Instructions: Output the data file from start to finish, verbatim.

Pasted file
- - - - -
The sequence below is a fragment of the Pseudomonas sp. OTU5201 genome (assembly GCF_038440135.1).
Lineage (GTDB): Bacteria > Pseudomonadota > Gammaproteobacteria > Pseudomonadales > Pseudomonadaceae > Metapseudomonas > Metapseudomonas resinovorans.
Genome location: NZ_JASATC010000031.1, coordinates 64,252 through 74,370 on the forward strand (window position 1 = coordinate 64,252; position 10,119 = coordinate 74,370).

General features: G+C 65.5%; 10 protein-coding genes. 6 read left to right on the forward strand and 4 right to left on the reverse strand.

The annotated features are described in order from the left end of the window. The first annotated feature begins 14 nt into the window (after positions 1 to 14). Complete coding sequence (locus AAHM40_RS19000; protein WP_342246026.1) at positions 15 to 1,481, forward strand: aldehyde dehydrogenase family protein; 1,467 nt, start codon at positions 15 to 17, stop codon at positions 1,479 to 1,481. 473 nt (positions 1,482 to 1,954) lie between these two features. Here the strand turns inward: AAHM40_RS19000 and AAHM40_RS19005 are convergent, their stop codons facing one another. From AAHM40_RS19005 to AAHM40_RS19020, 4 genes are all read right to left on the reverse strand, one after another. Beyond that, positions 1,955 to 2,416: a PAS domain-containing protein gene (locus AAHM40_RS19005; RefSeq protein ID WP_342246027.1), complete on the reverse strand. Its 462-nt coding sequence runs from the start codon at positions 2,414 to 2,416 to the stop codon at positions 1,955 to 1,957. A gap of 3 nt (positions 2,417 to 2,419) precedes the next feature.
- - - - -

The sequence below is a fragment of the Pseudomonas sp. OTU5201 genome (assembly GCF_038440135.1).
Lineage (GTDB): Bacteria > Pseudomonadota > Gammaproteobacteria > Pseudomonadales > Pseudomonadaceae > Metapseudomonas > Metapseudomonas resinovorans.
Genome location: NZ_JASATC010000031.1, coordinates 64,252 through 74,370 on the forward strand (window position 1 = coordinate 64,252; position 10,119 = coordinate 74,370).

General features: G+C 65.5%; 10 protein-coding genes. 6 read left to right on the forward strand and 4 right to left on the reverse strand.

The annotated features are described in order from the left end of the window. The first annotated feature begins 14 nt into the window (after positions 1 to 14). Complete coding sequence (locus AAHM40_RS19000; protein WP_342246026.1) at positions 15 to 1,481, forward strand: aldehyde dehydrogenase family protein; 1,467 nt, start codon at positions 15 to 17, stop codon at positions 1,479 to 1,481. 473 nt (positions 1,482 to 1,954) lie between these two features. Here the strand turns inward: AAHM40_RS19000 and AAHM40_RS19005 are convergent, their stop codons facing one another. From AAHM40_RS19005 to AAHM40_RS19020, 4 genes are all read right to left on the reverse strand, one after another. Beyond that, positions 1,955 to 2,416: a PAS domain-containing protein gene (locus AAHM40_RS19005; RefSeq protein ID WP_342246027.1), complete on the reverse strand. Its 462-nt coding sequence runs from the start codon at positions 2,414 to 2,416 to the stop codon at positions 1,955 to 1,957. A gap of 3 nt (positions 2,417 to 2,419) precedes the next feature.